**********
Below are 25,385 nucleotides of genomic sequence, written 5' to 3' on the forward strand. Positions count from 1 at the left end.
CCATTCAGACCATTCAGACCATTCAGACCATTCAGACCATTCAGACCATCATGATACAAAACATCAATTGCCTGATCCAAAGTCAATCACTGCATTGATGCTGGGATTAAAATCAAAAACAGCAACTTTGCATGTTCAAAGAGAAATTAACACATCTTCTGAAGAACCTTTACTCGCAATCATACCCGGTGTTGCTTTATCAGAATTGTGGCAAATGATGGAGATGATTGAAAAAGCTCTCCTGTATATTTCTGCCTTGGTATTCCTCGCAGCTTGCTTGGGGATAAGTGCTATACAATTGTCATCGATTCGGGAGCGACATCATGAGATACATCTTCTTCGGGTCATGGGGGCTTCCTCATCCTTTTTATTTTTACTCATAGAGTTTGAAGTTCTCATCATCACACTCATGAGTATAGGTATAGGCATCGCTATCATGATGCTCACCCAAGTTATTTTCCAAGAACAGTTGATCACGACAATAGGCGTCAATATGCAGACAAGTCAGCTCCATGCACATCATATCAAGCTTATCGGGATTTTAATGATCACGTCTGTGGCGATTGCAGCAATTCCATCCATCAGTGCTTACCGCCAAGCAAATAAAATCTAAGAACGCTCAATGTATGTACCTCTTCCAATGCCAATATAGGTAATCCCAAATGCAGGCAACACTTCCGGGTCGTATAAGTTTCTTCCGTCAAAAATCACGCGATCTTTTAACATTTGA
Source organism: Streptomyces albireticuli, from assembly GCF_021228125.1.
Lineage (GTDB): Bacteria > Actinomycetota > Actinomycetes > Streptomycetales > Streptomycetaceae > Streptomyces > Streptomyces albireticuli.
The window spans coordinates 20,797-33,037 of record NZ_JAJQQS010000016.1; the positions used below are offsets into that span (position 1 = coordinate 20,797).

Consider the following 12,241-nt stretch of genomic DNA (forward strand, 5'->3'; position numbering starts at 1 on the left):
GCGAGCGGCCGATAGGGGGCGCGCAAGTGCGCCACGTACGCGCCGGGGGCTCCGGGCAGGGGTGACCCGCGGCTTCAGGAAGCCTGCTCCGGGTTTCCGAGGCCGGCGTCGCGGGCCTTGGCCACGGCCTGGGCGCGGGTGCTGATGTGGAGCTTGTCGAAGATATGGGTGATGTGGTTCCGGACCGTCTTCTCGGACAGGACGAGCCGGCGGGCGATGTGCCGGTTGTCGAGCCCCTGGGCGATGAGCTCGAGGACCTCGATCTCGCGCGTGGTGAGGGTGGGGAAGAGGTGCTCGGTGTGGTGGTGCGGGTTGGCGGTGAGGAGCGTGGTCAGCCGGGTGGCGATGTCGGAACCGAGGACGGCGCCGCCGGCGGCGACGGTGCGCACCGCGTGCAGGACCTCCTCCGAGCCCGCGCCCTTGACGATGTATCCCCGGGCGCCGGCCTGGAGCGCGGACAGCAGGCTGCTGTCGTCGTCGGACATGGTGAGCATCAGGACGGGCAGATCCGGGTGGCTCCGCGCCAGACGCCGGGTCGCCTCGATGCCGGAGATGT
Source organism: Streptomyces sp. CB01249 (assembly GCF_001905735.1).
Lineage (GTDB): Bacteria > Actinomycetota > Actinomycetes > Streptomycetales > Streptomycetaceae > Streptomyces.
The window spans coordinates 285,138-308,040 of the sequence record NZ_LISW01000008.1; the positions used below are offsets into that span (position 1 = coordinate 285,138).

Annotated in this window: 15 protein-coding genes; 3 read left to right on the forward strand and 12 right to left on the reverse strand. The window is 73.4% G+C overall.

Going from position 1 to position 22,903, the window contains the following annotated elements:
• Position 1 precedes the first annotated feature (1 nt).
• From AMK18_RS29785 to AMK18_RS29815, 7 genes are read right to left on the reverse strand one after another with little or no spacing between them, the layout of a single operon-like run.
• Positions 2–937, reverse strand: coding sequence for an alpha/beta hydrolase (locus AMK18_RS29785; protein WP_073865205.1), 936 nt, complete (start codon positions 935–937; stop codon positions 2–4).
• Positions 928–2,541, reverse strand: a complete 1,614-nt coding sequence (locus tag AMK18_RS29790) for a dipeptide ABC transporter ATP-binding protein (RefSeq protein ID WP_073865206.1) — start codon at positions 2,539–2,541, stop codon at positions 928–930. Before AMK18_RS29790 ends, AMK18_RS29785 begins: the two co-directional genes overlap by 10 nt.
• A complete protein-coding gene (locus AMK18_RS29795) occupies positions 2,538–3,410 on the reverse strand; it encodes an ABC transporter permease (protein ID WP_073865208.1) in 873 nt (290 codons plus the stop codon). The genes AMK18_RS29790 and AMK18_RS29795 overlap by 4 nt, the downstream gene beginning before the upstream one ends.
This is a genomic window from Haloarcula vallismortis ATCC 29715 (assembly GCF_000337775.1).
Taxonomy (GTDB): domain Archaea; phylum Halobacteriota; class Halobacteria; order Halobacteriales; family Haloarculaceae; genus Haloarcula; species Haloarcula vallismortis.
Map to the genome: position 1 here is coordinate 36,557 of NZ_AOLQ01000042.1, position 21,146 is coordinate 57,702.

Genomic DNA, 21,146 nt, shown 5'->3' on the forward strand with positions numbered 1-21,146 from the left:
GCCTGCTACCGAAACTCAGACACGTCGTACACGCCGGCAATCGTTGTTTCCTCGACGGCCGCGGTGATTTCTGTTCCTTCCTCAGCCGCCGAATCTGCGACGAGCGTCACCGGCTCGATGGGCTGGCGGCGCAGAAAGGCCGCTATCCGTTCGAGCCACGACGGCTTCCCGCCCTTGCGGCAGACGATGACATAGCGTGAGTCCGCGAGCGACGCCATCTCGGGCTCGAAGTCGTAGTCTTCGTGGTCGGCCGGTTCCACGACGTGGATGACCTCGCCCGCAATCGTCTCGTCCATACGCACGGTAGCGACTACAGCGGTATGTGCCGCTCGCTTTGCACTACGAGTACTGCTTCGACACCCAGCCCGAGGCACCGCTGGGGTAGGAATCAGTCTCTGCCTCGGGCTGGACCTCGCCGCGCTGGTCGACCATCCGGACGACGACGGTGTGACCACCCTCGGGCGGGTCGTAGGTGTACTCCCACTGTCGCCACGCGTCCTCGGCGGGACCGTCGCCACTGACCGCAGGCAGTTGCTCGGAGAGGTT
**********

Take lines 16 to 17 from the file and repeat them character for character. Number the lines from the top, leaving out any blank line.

• Positions 928–2,541, reverse strand: a complete 1,614-nt coding sequence (locus tag AMK18_RS29790) for a dipeptide ABC transporter ATP-binding protein (RefSeq protein ID WP_073865206.1) — start codon at positions 2,539–2,541, stop codon at positions 928–930. Before AMK18_RS29790 ends, AMK18_RS29785 begins: the two co-directional genes overlap by 10 nt.
• A complete protein-coding gene (locus AMK18_RS29795) occupies positions 2,538–3,410 on the reverse strand; it encodes an ABC transporter permease (protein ID WP_073865208.1) in 873 nt (290 codons plus the stop codon). The genes AMK18_RS29790 and AMK18_RS29795 overlap by 4 nt, the downstream gene beginning before the upstream one ends.